LETTER: Proud to work for British Rail

I read with interest the letter submitted by Glenn Lyons regarding the re-nationalising of the Railways.

Sunday, 13th November 2016, 6:00 am
Updated Wednesday, 16th November 2016, 3:09 pm
Your letters

Whilst I acknowledge that Mr Lyons concludes his letter with generous praise for the the staff currently at Haywards Heath station I feel that I must take issue with some of his comments especially those appertaining to staff attitudes when he started travelling from Haywards Heath Station in 1971. I was a railwayman for over 41 years before taking retirement back in 2009 and began my railway career as a Junior Porter at Haywards Heath station in the late 60s before moving down the line to Wivelsfield. I find his wording “Both my commuting stations were regularly manned by too many staff personnel huddled in conversations often seemingly oblivious to passenger presence and if approached for information reacted with an unwillingness to be helpful” to be particulary unsavoury and an insult to myself and my former colleagues! We prided ourselves in customer care at a very difficult time when there were extensive timetable changes and we went out of out way to try and help our passengers - certainly not behaving in the alleged manner as referred to by Mr Lyons! Indeed we earnt plaundits from the likes of the late Jimmy Edwards who lived at Fletching and Sir Harold McMillan the former Prime Minister who lived at Birch Grove - indeed on many occasions we escorted him onto the London bound platform, carried his bags and ensured he caught his train.

I could also recount the time when the boat train to Newhaven carrying pilgrims on the Lourdes bound train broke down at Haywards Heath and was in Platform 1 for nearly four hours with a loco failure in sweltering conditions and myself and other platform staff spent those hours reasuring many worried people as well as ensuring that they had everything they needed to keep them comfortable.

I could also comment on the occasion that we had to chase an escaped herd of cows that found their way onto Balcombe Viaduct but that is another example of how “uncaring” we were no doubt?

All in all a complete opposite I would say as to what is being portrayed in Mr Lyons’ letter! On the subject of “famous British Rail sandwiches” can I just comment that how hopelessly out of touch or ill informed he must have been with the real railway. We had a lady called Mrs Moss who had a kitchen of sorts on Platforms 1/2 and every morning (excluding Sundays) she spent hours cooking fresh cakes, savoury rolls and sandwiches and I was often charged with carrying tray fulls of this fare over to the buffet on Platforms 3/4 with a very stern warning as to what would happen to me if I dropped them. A far cry yet again from what is being depicted in the letter. Finally Mr Lyons touches on the old “unsafe slam door stock” - albeit it that he does actually admit in trying to jump on a moving train I wonder just how many people would try the same “trick” in trying to board a moving bus or get in a moving car? These trains most certainly were not dirty, particuarly noisy and certainly no more “overcrowded” that some of the trains today. The “safety” issue was indeed the slam doors but again it was more often that not the passengers who made them unsafe by trying to jump on or off moving trains or ignoring the signs not to lean out of the windows for obvious reasons.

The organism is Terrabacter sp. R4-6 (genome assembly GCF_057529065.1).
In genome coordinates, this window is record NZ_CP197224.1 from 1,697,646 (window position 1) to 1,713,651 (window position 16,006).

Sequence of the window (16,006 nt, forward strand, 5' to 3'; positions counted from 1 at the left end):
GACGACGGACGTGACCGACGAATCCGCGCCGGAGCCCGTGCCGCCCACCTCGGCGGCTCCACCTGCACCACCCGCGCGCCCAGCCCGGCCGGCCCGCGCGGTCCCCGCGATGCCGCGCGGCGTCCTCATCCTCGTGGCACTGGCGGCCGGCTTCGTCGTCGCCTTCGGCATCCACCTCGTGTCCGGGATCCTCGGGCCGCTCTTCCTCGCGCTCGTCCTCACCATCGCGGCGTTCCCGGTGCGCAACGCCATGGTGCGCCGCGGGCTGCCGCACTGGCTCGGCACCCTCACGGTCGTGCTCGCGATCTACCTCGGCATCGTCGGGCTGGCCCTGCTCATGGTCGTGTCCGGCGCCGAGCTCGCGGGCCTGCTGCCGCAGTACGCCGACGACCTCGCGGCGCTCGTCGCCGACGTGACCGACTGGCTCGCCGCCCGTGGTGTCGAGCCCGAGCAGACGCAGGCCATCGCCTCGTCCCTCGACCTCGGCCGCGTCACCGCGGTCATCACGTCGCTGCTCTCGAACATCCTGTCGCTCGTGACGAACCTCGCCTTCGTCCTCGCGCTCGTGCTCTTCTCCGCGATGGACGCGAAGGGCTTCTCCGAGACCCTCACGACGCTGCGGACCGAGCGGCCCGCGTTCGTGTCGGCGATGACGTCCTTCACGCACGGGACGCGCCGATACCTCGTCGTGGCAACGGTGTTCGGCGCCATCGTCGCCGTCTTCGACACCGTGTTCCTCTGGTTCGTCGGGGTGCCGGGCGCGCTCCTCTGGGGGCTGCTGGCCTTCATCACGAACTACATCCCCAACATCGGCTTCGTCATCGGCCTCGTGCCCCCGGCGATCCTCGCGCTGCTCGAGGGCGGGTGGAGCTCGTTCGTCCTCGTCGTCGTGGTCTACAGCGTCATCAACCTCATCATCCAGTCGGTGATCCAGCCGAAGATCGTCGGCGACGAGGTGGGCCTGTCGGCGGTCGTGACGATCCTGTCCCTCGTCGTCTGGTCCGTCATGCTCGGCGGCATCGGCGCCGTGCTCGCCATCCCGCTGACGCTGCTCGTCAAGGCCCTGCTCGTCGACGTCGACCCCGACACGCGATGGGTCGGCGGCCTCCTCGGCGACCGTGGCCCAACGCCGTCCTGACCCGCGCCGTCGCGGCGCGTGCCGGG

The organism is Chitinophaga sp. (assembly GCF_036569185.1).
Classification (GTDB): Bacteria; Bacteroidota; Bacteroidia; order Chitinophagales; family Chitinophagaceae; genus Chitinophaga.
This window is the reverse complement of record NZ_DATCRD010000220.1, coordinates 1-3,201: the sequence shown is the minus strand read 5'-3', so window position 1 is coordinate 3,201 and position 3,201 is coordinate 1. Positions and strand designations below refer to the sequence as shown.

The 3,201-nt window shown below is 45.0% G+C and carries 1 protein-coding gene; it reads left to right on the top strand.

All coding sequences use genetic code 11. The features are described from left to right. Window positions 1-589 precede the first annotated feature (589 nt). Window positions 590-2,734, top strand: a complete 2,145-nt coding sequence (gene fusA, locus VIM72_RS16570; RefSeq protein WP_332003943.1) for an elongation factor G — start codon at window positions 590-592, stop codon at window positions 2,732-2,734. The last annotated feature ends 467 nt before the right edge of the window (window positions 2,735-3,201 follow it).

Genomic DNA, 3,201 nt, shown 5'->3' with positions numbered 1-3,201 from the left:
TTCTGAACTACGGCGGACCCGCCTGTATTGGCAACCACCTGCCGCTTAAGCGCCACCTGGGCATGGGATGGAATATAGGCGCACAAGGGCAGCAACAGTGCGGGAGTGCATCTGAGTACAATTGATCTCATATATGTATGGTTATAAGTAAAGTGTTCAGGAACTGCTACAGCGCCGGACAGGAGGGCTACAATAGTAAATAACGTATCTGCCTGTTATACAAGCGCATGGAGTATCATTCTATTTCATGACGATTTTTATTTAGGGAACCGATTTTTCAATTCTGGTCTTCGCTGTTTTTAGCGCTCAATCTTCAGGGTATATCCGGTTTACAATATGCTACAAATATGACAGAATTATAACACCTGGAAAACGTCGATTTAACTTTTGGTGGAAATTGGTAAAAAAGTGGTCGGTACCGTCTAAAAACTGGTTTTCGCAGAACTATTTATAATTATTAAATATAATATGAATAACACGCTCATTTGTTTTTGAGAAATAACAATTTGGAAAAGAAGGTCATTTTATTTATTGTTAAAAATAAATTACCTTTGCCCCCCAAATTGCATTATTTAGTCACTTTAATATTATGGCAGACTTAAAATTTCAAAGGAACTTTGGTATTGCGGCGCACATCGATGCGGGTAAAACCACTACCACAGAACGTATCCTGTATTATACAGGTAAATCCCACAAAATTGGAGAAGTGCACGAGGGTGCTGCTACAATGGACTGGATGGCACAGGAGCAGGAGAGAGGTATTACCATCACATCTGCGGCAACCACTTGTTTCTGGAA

Another contentious issue with the slam door stock was that pasengers quite often seemed to think that they were self closing and many minutes of delay ensued with platform staff having to run down long platforms to close these doors! On numerous occasions standing on Platform 2 at Haywards Heath station when a 12 car train from London in the rush our peak came into the station myself and my colleagues were quite often living in fear of being knocked over by open doors and commuters standing on the running boards waiting to alight and quite often left the train whilst it was still in motion. Again would you try the same antic from a moving bus or car and then insist that these vehicles are unsafe? I think not!

I agree that today’s services as provided by Southern are not up to standard but that is a different subject from my letter that is really a reaction to some rather ill informed passenger observations.

As to whether the Railways should be re-nationalised I can only comment that I joined British Rail well before privatisation and then we had Network SouthEast under Chris Green that was gradually getting better until suddenly privatisation came in and I then migrated into Railtrack and finally Network Rail.

The best years of my railway career were most certainly pre Nationalisation, I might be biased but the bottom line is that in the late 60s and early 70s my colleagues and I at Haywards Heath Station were proud to be working for good old British Rail and were dedicated, polite and helpful too!

John Rea

Lynchmere Avenue, Lancing


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